Around early afternoon, we considered going slightly off the route and downhill to the pub in Stanton, but decided to press on to stop at one (or maybe both 😉) of the two pubs in Birchover, only to find that both of them were closed! (Mondays in the Peak District must be very quiet normally). So, like the day before, but for a different reason, it was a very ‘dry’ day.
Regular readers with good memories may recall that last year my mate Colin and I did 4 days of the Inn Way to the Yorkshire Dales. Well, we had so much fun (how could you not, with all that fresh air and real ale available 😊) that we decided to tackle another of the five routes in the Inn Way Series – this time, the Peak District. As before we only did 4 days of a possible 6, by cutting across back to Hathersage instead of continuing on to Castleton. (See overview route map below).
We had trouble finding accommodation in Baslow, so our first day would take us, slightly off route, to a wonderful B&B, with a HUGE cooked breakfast, called Holly Cottage, in Pilsley.
Our aim was to start at 11am but, thanks to not one, but two, cancelled Northern trains from Sheffield, Colin’s arrival in Hathersage was delayed by an hour an a half and we set off at 1pm. This meant a cracking pace had to be set in order to reach our destination 14.5 miles or 23km later. The route took us over the top of Stanage Edge, then south along White Edge, Froggat Edge and finally Curbar Edge, before dropping down through Baslow to Pilsley.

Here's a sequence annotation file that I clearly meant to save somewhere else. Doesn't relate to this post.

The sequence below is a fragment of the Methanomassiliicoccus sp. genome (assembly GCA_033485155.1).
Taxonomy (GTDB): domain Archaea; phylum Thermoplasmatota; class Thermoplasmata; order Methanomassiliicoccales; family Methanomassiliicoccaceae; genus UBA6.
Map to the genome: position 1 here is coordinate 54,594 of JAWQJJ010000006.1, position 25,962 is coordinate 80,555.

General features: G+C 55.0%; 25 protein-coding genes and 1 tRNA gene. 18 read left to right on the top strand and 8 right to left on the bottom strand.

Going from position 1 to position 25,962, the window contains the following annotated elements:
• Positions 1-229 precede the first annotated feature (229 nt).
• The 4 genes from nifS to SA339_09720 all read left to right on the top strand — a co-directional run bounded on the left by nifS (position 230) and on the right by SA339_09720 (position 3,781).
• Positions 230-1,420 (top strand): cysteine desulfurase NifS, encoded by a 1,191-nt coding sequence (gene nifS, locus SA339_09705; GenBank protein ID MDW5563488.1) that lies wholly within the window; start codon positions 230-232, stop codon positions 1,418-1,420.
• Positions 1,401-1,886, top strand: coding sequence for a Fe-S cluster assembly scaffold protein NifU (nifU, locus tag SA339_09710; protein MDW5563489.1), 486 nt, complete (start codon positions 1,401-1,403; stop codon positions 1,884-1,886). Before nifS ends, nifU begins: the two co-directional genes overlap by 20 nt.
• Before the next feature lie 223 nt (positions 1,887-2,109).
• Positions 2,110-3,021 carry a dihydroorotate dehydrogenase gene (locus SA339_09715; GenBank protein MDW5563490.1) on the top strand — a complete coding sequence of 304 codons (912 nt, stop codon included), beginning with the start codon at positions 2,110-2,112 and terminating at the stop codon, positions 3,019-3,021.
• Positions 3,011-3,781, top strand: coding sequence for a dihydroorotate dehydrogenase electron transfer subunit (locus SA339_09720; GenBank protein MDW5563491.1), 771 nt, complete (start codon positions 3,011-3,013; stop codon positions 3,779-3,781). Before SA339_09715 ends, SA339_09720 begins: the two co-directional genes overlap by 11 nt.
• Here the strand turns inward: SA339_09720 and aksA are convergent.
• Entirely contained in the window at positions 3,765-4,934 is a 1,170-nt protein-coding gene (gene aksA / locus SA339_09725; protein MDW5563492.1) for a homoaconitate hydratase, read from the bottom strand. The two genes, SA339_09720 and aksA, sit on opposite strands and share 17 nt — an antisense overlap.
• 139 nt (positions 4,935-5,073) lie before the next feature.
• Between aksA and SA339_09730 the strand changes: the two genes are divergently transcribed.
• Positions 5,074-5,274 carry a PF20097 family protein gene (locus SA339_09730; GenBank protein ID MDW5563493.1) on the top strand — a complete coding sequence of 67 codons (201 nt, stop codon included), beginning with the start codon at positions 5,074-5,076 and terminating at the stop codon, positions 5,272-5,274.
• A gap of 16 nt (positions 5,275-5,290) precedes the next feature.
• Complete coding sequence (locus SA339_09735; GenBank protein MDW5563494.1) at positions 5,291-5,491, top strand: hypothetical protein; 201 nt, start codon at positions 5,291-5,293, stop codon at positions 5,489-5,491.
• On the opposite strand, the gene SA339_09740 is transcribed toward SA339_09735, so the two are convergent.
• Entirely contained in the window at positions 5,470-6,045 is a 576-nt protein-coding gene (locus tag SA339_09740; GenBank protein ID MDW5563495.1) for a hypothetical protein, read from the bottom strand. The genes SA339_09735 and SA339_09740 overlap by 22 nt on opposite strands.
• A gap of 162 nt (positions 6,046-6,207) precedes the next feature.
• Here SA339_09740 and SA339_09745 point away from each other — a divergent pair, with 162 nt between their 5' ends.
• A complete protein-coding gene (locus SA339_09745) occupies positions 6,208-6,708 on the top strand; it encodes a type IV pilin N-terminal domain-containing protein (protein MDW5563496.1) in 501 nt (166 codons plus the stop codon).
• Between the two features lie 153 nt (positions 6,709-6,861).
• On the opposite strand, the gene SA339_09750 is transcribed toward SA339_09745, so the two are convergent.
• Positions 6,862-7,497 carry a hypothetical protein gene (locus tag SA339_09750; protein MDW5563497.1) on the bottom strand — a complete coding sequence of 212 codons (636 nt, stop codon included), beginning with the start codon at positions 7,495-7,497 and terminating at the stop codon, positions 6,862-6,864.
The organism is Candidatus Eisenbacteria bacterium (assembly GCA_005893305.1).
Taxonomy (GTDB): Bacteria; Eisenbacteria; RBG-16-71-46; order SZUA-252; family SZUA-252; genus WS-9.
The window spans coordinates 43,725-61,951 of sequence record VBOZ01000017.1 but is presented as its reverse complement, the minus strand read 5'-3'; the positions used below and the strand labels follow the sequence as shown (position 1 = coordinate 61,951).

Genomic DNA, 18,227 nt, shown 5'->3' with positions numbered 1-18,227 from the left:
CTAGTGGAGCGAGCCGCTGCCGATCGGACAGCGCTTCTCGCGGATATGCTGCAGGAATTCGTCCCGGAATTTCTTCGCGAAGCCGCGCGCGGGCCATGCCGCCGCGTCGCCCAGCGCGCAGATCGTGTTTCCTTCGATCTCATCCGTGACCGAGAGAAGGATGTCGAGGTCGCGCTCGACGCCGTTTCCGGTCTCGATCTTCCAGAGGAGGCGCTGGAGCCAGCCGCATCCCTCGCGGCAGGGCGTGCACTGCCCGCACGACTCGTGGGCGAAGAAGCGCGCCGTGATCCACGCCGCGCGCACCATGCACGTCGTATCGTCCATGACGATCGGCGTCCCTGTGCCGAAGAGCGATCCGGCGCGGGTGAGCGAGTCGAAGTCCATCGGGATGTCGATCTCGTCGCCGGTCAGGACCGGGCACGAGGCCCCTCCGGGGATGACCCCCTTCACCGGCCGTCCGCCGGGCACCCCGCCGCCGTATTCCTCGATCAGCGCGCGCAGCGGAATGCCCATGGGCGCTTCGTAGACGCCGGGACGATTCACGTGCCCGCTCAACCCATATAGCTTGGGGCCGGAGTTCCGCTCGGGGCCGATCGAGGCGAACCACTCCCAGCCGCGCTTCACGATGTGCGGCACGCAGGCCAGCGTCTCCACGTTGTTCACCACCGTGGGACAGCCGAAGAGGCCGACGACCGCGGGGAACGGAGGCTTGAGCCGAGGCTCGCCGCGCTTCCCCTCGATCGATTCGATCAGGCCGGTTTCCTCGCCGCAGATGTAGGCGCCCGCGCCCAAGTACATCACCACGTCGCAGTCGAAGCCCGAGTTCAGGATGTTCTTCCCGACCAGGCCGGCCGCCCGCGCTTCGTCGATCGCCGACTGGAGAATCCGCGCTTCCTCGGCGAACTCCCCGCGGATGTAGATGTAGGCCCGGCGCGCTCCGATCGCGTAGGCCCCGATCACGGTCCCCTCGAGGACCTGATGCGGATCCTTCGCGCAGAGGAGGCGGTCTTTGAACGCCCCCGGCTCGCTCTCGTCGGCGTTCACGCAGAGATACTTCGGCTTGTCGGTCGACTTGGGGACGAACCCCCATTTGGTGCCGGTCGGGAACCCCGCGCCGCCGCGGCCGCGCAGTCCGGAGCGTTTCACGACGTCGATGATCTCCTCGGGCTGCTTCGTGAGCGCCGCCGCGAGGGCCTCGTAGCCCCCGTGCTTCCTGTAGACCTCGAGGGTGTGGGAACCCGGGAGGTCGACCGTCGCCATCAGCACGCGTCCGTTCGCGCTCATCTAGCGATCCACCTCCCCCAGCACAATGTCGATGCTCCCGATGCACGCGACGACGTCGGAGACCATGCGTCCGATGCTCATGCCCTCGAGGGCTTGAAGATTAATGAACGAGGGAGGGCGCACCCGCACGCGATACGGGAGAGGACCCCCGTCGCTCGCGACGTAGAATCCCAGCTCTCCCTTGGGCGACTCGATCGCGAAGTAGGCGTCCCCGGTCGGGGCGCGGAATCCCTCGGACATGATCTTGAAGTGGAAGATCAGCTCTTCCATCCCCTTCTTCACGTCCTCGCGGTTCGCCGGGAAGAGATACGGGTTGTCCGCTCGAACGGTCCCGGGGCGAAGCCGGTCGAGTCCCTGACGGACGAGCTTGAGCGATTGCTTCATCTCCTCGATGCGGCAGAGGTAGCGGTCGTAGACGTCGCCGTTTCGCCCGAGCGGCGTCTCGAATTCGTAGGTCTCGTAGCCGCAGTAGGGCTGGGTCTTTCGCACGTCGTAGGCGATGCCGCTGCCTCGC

For the third summer running the Commune have decided to exhibit some pictures along the footpath from Lac d’Arbey to Farquèses. Two years ago it was a series of photos of the Himalaya and last year, some paintings of the Evolène region by Belgian artist, Paul Coppens. This year it’s images by the comic creator, Derib. Some of his stories cover our local region, including the race of Val d’Hérens cows and the Patrouille de Glacier ski touring race.
An old friend of mine, Matt, is camping with two of his friends in the village and yesterday we walked up to Lac d’Arbey and along the path, before dropping down to Les Haudères (for a well earned beer 🍺😊) and then back along the riverside to Evolène.
As always at this time of year, there were many butterflies, but I was particularly pleased to capture a Violet Carpenter Bee feeding on a Woolly Thistle, which, my Alpine Flora book says, is “rather rare” (see pic 18). I have to say, given its stiff spikes, there was nothing woolly about it!
I thought I’d finish this Corsican holiday series with a few other photos which didn’t make it into the main series of posts. I hope they’ve all given you a flavour of what Corsica is like.
You will also see below that when I get bored on a beach, I resort to the pastime of stone stacking, which I have to say is very therapeutic. My stacks (pics 26-30) certainly created a lot of interest for the people who were walking along the coastal path. It’s actually easier to do than it might look. You just need a bit of patience! Of course, mine are nowhere near as good as most rock balancers. Check out some of the videos online, but here is a link to a beginners guide that I found. Happy stacking! 😊
I need 6 months holiday. Two times per year!
For our second full day on Corsica we took a boat trip from St Florent to one of the many fabulous beaches at the northern end of the island with the intention of walking back. We had a choice of either Saleccia or Lotu beach, but the boat company only did return trips to Saleccia, so it had to be the nearer of the two, Lotu. And thankfully it was closer, as again the guidebook advice was a little optimistic on the walk timings, but we had an excellent walk nonetheless.